num_cols = X.select_dtypes(include=['int64', 'float64', 'int32']).columns

# Apply StandardScaler
scaler = StandardScaler()
X[num_cols] = scaler.fit_transform(X[num_cols])

Split into Training and Testing Sets

We could apply the machine learning model to the entire dataset, but that wouldn’t be useful to evaluate the model performance. Instead, we split the dataset into training and testing datasets.

from sklearn.model_selection import train_test_split

RAND_STATE = 42

X_train, X_test, y_train, y_test = train_test_split(X, y, test_size=0.3, random_state=RAND_STATE)

Then, we will apply the model to the training set, and compare the result to the actual data in the test set.

Choose the best classifier algorithm

There are many classification machine learning models in Scikit-learn.

We will need to compare them and choose the best model to predict the data.

The models that we will look at are:

  1. LogisticRegression
  2. KNeighborsClassifier
  3. SVC
  4. RandomForestClassifier
  5. DecisionTreeClassifier

Create a dictionary to store results

cross_val_scores = {}

models = [
    'LogisticRegression', 
    'KNeighborsClassifier',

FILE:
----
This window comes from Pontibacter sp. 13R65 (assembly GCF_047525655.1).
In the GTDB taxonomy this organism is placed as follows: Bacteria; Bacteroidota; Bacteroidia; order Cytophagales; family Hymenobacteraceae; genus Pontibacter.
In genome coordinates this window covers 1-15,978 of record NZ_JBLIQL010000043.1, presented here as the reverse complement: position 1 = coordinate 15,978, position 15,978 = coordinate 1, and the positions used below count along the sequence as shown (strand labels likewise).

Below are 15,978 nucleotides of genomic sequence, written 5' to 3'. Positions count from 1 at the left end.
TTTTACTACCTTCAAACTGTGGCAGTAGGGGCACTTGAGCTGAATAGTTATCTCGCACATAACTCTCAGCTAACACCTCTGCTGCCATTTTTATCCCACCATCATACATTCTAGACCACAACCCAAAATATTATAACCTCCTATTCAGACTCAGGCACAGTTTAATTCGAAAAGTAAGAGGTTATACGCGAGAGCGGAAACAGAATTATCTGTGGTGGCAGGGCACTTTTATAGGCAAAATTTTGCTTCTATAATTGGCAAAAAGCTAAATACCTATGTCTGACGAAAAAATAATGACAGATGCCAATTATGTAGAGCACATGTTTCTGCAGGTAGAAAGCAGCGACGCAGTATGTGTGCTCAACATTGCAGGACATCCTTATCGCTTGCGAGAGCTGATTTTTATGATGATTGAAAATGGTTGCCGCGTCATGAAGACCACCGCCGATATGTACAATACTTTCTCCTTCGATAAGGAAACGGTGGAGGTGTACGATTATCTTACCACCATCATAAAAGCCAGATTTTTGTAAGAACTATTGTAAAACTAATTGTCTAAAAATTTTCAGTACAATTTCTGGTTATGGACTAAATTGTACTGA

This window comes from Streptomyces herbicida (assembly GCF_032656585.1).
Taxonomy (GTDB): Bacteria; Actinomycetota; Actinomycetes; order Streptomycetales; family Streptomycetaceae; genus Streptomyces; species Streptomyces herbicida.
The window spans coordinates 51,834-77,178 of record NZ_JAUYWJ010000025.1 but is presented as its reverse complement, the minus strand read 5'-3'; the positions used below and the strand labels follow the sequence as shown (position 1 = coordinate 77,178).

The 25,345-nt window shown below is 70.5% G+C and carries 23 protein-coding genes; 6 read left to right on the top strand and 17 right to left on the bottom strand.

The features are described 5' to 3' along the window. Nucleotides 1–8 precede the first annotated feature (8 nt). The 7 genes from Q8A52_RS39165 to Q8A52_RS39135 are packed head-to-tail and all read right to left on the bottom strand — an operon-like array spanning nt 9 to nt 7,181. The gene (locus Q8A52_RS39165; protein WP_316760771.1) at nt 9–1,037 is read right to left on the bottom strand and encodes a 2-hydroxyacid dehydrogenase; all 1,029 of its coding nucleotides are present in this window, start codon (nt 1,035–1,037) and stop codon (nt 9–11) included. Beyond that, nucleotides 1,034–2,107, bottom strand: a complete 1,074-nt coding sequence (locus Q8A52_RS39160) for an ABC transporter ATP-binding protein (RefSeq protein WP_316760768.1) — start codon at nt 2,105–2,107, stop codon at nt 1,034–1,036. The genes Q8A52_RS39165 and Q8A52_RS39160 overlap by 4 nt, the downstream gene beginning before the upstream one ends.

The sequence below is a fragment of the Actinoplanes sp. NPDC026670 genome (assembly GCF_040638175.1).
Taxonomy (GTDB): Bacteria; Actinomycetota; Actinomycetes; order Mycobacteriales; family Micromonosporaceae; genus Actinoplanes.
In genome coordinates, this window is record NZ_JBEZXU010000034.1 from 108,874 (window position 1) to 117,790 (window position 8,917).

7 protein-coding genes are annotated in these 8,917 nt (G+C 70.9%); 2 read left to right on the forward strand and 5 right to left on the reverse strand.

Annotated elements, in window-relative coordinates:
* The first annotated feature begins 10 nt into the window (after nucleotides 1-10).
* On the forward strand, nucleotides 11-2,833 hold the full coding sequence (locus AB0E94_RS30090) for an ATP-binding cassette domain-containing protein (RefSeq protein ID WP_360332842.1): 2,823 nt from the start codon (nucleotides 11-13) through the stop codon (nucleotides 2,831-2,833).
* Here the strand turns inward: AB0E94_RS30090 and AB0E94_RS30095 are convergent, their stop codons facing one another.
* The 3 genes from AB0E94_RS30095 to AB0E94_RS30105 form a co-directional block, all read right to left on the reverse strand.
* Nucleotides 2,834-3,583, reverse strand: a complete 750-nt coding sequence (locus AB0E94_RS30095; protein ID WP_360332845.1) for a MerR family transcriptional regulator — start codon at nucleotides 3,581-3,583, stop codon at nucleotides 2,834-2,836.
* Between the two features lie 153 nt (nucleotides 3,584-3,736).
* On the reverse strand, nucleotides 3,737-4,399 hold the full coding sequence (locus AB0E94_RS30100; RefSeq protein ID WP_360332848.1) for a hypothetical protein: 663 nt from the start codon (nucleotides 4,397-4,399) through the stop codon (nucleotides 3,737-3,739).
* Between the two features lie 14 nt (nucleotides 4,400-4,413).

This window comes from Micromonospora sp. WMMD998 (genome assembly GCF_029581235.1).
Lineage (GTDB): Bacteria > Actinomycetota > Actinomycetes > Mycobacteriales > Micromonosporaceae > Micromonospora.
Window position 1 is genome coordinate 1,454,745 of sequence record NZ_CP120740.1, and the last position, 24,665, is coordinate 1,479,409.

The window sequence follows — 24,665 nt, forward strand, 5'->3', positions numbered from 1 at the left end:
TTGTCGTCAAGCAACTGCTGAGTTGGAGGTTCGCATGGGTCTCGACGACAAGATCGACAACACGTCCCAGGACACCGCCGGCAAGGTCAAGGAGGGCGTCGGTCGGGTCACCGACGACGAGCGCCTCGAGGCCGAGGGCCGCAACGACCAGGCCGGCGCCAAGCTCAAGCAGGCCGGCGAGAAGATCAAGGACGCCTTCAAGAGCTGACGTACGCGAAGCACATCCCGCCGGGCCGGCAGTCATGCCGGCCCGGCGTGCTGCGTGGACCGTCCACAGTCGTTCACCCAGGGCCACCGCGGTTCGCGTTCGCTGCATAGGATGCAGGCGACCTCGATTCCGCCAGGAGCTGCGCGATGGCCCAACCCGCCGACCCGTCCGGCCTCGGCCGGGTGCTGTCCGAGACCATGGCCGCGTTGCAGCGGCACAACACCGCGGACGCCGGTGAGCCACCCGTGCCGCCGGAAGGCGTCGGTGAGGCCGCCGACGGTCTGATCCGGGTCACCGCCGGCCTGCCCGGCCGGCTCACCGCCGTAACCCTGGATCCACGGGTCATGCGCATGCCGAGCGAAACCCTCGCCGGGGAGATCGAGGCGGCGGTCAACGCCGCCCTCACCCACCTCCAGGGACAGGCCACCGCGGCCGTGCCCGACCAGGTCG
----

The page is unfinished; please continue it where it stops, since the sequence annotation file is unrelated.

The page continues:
'SVC',
    'RandomForestClassifier',
    'DecisionTreeClassifier'
    ]

empty_dict = {
    'best_score':'',
    'best_params':'',
    'score':''
    }

for m in models:
    cross_val_scores[m] = empty_dict

cross_val_scores

LogisticRegression

Create a logistic regression with the LogisticRegression algorithm.

Below, you will see that we will execute the hyperparameter tuning for each of the models using GridSearchCV. This will allow us not only to compare the models, but to identify the best parameters for each model.

%%time
from sklearn.linear_model import LogisticRegression
from sklearn.model_selection import GridSearchCV

params = {
    'C': [0.001, 0.01, 0.1, 1.],
    'penalty': ['l1', 'l2']
}

log_reg = LogisticRegression(
    random_state=RAND_STATE, 
    class_weight='balanced',
    solver='liblinear'
    )

log_reg_cv = GridSearchCV(
    log_reg, 
    param_grid=params, 
    cv=5,
    scoring='accuracy',
)

log_reg_cv.fit(X_train, y_train)

cross_val_scores['LogisticRegression']['best_score'] = log_reg_cv.best_score_
cross_val_scores['LogisticRegression']['best_params'] = log_reg_cv.best_params_
cross_val_scores['LogisticRegression']['score'] = log_reg_cv.score(X_test, y_test)

KNeighborsClassifer